Third, the countries receiving capital inflows become vulnerable to financial volatility and economic instability.

If and when investors pull some or a lot of their money out, there may be price declines, inadequate replenishment of bonds, and a fall in the levels of currency and foreign reserves.

A few countries may face a new financial crisis.

A new vulnerability in many emerging economies is the rapid build-up of external debt in the form of bonds denominated in the local currency.

The Asian crisis two decades ago taught that over-borrowing in foreign currency can create difficulties in debt repayment should the local currency level fall.

To avoid this, many countries sold bonds denominated in the local currency to foreign investors.

However, if the bonds held by foreigners are large in value, the country will still be vulnerable to the effects of a withdrawal.

As an example, almost half of Malaysian government securities, denominated in ringgit, are held by foreigners.

Though the country does not face the risk of having to pay more in ringgit if there is a fall in the local currency, it may have other difficulties if foreigners withdraw their bonds.

What is the state of the world economy, what are the chances of a new financial crisis, and how would the Asian countries like Malaysia fare?

These are big and relevant questions to ponder 20 years after the start of the Asian crisis and nine years after the global crisis.

But we will have to consider them in another article.

By Martin Khor Global Trend

Martin Khor (director@southcentre.org) is executive director of the South Centre. The views expressed here are entirely his own.
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Recalling Bank Negara’s massive forex losses in 1990s


The government is moving ahead to investigate whether there were any wrongdoings in the massive foreign exchange losses suffered by Bank Negara some 25 years ago. Many people today may not have a good recollection of what happened, while many others probably had no knowledge of it until it became news again recently as the sitting government took aim at this nasty episode under Tun Dr Mahathir Mohamad’s rule.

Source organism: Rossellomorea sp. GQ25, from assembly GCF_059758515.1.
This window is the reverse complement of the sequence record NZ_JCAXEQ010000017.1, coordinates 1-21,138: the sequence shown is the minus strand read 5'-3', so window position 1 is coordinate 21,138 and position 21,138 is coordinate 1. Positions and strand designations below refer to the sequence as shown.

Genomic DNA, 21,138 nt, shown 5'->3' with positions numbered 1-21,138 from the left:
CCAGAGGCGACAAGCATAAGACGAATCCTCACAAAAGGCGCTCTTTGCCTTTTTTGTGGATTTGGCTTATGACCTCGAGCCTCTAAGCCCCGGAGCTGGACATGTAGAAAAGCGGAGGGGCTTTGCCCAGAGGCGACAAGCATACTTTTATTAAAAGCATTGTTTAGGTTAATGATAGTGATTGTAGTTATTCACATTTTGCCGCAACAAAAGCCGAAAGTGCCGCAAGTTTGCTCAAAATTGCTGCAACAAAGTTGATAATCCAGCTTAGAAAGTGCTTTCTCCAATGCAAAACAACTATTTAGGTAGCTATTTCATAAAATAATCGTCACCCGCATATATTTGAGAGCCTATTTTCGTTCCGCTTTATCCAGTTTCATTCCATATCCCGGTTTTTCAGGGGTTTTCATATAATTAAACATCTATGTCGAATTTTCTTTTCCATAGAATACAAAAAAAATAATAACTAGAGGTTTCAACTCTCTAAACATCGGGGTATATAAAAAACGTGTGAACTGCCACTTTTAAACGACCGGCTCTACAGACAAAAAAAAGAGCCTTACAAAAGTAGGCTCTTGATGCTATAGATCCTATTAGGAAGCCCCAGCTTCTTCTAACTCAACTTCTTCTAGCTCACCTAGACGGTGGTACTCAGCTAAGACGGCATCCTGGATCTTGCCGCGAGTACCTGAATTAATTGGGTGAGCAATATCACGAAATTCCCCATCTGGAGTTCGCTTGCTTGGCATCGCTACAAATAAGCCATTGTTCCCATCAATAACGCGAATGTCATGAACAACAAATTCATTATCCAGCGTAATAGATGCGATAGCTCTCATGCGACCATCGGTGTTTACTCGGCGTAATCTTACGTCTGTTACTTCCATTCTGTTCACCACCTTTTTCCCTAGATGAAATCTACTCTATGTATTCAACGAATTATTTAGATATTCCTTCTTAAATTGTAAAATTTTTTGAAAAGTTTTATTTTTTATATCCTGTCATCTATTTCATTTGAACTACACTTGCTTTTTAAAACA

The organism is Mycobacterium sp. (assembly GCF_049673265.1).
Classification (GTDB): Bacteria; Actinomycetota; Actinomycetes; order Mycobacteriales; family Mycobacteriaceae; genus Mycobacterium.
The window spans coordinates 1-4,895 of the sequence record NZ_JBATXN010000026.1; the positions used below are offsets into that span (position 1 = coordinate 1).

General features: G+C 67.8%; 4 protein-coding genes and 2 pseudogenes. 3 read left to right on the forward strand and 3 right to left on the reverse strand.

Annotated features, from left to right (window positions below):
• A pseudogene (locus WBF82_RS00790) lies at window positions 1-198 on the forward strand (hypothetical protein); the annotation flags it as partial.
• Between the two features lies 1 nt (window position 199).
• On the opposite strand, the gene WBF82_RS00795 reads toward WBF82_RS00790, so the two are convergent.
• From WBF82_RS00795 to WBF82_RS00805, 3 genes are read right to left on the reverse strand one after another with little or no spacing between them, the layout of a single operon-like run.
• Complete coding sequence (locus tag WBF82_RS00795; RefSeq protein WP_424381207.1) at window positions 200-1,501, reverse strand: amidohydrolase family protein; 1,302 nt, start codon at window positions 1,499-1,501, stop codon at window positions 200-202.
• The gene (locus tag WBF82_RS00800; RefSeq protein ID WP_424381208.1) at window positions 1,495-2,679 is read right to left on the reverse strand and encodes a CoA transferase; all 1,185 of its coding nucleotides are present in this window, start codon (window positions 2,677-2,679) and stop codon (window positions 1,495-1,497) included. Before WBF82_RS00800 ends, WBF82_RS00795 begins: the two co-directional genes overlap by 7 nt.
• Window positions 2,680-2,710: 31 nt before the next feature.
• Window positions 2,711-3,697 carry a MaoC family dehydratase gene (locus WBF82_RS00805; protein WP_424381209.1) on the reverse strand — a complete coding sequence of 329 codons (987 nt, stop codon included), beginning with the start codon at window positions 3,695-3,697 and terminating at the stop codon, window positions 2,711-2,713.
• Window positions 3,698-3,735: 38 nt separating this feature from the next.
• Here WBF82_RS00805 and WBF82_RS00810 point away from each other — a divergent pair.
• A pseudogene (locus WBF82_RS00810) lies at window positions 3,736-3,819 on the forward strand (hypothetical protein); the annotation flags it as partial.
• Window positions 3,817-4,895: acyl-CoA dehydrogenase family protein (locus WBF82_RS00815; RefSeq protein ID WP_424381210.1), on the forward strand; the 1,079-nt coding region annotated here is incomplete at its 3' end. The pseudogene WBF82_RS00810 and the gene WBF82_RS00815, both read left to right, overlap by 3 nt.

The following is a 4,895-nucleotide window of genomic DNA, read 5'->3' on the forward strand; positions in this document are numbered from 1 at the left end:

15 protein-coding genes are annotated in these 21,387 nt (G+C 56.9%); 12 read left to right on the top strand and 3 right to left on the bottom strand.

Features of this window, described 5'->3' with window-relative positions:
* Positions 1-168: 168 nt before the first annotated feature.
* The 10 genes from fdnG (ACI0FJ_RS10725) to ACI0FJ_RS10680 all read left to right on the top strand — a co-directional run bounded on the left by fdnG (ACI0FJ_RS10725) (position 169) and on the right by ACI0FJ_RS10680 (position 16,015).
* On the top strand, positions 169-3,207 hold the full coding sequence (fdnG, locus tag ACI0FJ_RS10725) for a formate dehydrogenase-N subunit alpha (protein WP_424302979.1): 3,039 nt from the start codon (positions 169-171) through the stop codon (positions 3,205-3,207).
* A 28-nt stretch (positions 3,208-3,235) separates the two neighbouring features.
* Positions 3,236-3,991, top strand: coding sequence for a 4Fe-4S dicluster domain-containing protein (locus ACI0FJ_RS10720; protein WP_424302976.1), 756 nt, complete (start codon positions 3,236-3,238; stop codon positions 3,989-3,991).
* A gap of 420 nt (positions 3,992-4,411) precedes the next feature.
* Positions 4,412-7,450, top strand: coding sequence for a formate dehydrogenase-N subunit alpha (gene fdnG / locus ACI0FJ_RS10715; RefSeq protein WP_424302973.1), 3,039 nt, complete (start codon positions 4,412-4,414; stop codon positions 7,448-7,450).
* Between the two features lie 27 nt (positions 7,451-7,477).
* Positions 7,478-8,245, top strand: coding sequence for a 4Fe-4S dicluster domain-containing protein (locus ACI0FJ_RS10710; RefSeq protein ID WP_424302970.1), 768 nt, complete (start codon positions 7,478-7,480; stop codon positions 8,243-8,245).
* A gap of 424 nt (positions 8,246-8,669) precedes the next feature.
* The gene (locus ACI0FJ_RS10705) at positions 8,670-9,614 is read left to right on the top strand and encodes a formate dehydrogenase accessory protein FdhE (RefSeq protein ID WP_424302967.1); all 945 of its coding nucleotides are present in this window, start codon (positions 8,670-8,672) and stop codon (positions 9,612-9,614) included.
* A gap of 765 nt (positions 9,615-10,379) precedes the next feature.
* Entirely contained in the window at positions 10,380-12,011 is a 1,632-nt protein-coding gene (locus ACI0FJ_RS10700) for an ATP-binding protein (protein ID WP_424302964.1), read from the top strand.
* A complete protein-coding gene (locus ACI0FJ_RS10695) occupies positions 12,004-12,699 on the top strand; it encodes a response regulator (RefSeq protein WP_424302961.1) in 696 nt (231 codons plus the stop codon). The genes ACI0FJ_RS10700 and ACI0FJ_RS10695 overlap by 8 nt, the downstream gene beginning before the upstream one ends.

I was a reporter with Reuters then and had covered the losses that surfaced when the central bank released its annual reports for 1992 and 1993 in March 1993 and March 1994, respectively. I recall that those losses first puzzled me and others because bank officials did not come forward to talk about them at the press conference nor was the information contained in the press release. They were, however, disclosed in the last few pages of the 1992 report on the bank’s financial statement, which normally do not attract attention, as reporters would focus on the earlier parts that touched on the performance of the economy and banking sector.

But that year, we took a cursory look at those back pages and spotted something odd. Bank Negara’s financial statement showed its Other Reserves had plunged from RM10.1 billion in 1991 to RM743 million in 1992, or a loss of RM9.3 billion. There was also a Contingent Liability of RM2.7 billion.

When we asked about this, I recall that both then Bank Negara governor, the late Tan Sri Jaafar Hussein, and his deputy, Tan Sri Dr Lin See Yan, said it was nothing serious, as they were mere paper losses that could be recovered later. We were not convinced, but we were unable to challenge them, as we did not under stand the manner in which Bank Negara presented its accounts.

The next day, however, the market was abuzz with talk that the bank had lost billions in foreign exchange transactions and I remember writing stories on this for the next week or so. But nothing more came of it, although opposition MPs led by Lim Kit Siang continued to press the Ministry of Finance and Bank Negara for answers.

The matter really blew up a year later when Bank Negara tabled its 1993 report and disclosed another forex loss of RM5.7 billion. Here is what Jaafar said: